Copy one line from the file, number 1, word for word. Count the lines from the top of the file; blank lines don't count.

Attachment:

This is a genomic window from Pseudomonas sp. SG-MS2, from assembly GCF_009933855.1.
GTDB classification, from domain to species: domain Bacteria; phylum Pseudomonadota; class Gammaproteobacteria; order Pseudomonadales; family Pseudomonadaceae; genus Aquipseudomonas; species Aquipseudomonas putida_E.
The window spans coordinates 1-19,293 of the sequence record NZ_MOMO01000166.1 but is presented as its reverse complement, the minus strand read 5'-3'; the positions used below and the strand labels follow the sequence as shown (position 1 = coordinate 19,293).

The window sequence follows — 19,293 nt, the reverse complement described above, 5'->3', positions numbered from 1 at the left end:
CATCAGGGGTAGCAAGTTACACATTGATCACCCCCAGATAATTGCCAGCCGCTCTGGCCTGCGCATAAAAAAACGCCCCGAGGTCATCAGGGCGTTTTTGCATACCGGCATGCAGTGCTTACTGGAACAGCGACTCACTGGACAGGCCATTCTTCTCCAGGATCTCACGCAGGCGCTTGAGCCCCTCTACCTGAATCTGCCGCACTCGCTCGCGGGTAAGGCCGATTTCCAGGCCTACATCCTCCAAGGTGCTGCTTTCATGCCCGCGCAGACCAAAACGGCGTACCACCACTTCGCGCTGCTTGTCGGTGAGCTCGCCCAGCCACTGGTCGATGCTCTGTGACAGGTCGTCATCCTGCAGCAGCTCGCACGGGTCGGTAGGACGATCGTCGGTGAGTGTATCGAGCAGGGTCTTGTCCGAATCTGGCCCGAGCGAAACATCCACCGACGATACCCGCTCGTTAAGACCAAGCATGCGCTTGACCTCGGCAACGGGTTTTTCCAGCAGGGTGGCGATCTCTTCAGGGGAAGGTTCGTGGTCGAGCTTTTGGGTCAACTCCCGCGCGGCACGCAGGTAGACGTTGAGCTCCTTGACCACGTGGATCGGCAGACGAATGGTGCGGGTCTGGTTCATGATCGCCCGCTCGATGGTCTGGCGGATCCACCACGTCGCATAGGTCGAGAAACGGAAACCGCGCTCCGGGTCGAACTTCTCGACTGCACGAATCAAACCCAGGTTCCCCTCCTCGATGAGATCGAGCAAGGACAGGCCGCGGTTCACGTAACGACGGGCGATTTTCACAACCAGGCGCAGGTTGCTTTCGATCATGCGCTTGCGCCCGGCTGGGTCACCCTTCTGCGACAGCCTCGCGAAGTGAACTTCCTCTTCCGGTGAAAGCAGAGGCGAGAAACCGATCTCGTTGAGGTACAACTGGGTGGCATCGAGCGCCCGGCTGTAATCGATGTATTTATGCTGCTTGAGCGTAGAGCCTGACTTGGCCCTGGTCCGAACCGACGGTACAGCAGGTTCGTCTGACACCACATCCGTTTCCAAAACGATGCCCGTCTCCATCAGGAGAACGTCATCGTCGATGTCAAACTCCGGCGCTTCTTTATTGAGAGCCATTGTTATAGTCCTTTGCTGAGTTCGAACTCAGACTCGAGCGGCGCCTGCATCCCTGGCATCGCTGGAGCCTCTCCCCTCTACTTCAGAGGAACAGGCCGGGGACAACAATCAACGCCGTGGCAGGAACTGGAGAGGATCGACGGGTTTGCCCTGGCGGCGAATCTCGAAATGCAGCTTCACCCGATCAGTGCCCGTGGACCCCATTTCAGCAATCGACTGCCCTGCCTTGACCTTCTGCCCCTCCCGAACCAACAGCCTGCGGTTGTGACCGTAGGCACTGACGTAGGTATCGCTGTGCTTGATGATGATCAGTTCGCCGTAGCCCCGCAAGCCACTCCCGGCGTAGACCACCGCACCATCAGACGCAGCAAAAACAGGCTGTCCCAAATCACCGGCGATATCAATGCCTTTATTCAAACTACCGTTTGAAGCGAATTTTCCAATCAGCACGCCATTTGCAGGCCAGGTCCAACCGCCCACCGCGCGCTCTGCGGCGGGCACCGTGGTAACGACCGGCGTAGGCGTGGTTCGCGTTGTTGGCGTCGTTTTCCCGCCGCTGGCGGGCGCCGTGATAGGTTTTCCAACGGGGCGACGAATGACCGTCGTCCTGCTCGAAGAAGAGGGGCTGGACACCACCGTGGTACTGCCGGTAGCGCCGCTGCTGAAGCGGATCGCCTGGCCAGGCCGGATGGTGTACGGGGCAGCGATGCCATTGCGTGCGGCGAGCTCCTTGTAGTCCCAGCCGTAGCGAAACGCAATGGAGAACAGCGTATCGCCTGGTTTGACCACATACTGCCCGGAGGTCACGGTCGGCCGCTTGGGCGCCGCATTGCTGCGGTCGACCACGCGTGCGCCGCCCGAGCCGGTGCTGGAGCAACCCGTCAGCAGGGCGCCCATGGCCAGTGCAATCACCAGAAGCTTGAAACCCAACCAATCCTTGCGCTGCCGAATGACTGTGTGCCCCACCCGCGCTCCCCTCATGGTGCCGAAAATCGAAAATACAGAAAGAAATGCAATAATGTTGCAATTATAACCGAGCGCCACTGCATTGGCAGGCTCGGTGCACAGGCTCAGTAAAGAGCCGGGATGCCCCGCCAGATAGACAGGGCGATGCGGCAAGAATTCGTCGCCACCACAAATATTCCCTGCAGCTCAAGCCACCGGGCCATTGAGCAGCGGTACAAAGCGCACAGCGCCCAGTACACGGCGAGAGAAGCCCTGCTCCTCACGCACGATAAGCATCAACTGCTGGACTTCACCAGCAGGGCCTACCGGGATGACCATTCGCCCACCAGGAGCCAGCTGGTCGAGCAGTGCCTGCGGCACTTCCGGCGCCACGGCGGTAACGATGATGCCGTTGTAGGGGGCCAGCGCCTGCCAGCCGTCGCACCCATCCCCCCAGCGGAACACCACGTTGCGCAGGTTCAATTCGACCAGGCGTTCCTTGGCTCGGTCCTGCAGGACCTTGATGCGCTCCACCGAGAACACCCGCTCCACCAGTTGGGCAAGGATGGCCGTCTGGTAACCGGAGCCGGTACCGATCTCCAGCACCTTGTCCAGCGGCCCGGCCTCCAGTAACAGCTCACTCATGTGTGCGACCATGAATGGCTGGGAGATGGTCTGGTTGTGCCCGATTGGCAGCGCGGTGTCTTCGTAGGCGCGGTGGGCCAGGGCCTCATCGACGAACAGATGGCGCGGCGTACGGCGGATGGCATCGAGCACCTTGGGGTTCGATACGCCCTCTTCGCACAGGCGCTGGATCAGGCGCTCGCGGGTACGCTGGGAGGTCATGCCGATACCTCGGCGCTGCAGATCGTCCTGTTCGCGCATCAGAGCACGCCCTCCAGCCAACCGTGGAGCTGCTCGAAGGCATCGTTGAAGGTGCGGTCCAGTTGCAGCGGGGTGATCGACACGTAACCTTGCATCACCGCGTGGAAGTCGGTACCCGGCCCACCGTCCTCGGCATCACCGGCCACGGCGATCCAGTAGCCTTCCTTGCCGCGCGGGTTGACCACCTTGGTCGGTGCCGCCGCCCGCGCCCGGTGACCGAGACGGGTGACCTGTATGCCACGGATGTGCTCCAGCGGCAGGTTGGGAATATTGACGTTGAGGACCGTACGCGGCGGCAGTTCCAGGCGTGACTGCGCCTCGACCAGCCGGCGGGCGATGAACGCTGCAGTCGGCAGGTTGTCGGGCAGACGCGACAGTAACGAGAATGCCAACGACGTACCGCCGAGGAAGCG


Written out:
This is a genomic window from Pseudomonas sp. SG-MS2, from assembly GCF_009933855.1.